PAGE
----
All the Art That Helped Make the "Nikes" Video

OK, this definitely isn't *all* of it, but we've got a handful of guesses about what the mood board for Frank Ocean's "Nikes" video might have had on it. Spoiler alert: It involves some of the best, most exciting film and contemporary art to come out of the past few decades.

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First: Meet the Director

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There's a reason why the opening clips look like they were shot behind the scenes at a casting for Calvin Klein. The film's director, London-based Tyrone Lebon, shot the label's fall 2016 campaign, which featured Frank Ocean cradling a Marilyn Monroe look-alike in his arms.

1. The Patron Saint of Wild Youth

The first person who came to our minds when we watched the video was cult indie director Harmony Korine. From the video's occasionally grainy VHS feel to its depiction of kids behaving badly the way real kids do—Korine's work (Kids, Spring Breakers, and Gummo, in particular) can be felt all over the place.

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2. Renaissance-Style Tableaus Made for 2016

Kehinde Wiley in front of one of his paintings.

The paintings of Kehinde Wiley have been an influence on Kanye West's visual work in the past (and vice versa), and it looks like Wiley's penchant for painting modern black men in the style of masterpieces by artists like Peter Paul Rubens and Jacques-Louis David was a reference for some of the gorgeous compositions in "Nikes," too.

3. Return of Lady Godiva

A photograph by Olivia Bee.

When we saw that naked woman on the dreamy white horse, we thought of the amazingly talented (and amazingly young) photographer Olivia Bee right away. Her personal work is full of beautiful nudity, fairy-tale imagery, and both human and equine models. Speaking of fantastic legends, we were reminded of someone a little older than Olivia, too: Lady Godiva, who rode a horse nude through the English town of Coventry to gain a pardon for her indebted husband.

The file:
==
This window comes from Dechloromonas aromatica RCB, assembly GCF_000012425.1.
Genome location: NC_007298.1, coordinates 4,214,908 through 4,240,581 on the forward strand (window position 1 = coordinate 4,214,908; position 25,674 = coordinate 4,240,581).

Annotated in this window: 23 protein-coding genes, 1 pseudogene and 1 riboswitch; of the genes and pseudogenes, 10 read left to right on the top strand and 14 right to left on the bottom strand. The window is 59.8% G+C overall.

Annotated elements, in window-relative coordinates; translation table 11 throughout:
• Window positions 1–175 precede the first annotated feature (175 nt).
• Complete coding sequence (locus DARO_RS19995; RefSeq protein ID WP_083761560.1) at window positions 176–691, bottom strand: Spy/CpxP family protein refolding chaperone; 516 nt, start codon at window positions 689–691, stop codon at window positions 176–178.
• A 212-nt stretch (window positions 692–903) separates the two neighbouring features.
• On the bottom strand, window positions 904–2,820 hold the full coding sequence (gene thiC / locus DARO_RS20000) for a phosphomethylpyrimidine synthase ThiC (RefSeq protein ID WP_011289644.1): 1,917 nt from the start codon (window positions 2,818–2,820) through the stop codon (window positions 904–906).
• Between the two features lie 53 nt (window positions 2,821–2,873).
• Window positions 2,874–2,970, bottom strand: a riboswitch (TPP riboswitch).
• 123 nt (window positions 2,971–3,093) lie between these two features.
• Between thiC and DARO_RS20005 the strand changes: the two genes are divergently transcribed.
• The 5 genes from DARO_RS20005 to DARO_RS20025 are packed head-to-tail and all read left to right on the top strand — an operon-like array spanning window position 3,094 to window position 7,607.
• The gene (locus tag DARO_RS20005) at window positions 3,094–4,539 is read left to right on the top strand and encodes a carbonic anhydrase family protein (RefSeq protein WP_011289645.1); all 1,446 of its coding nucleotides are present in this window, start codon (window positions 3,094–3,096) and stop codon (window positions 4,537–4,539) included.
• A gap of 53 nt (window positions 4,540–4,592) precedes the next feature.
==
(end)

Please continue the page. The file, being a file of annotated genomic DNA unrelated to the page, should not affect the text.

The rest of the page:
4. DayGlo Debauchery

These days, it would be hard to create a scene on film that involves strippers, drugs, and neon colors without French director Gaspar Noé's 2009 film Enter the Void playing a part. That's good news, if you ask us.

5. Things in Tanks

Damien Hirst's shark tank.

Two of the art world's most successful—and most polarizing—contemporary artists have created work that involves tanks. Damien Hirst put sharks (and other animals) in his, Jeff Koons chose basketballs, and, in "Nikes," Ocean opted for a beautiful lady (or "mermaid," if we're staying true to the lyrics).

6. Rain, Glitter

Marilyn Minter has been making surreal, overwhelmingly lush photographs of lips, eyes, tongues, and other body parts coated with glitter, metallic gel, and pearls, since the '90s. Her imagery exudes so much hard-edged glitz and excess, it's hard to believe she's not referenced more often in hip-hop.

7. Truth on a T-Shirt

Artist Jenny Holzer, living one of her many truths.

There is a ton of super-sold-out streetwear in the video, from brands like Supreme and skateboarder Alex Olson's label, Bianca Chandôn. But the black T-shirt that Ocean is wearing on stage toward the end? That one features Jenny Holzer's famous "truisms," beginning with the words "Abuse of power should come as no surprise."

8. Downtown New York's Visual Biographer

A collage of Ryan McGinley's portraits at a gallery in Soho, New York City.

Beautiful young people making out or smiling in front of bright colors? It's impossible not to immediately think of the work of downtown New York art photographer Ryan McGinley, whose gorgeous images capture the fleeting joys of youthful freedom. According to McGinley's Instagram, the two are buddies as well.

9. The Most *Fire* Music Video Director of All Time

This particular Spike Jonze video was extra lit.

Frank Ocean isn't the only person to feature a slow-motion shot of a man set on fire. Spike Jonze built the entire iconic music video for Wax's "Southern California" around a single slowed-down shot of a man running down a city street while engulfed in flames.

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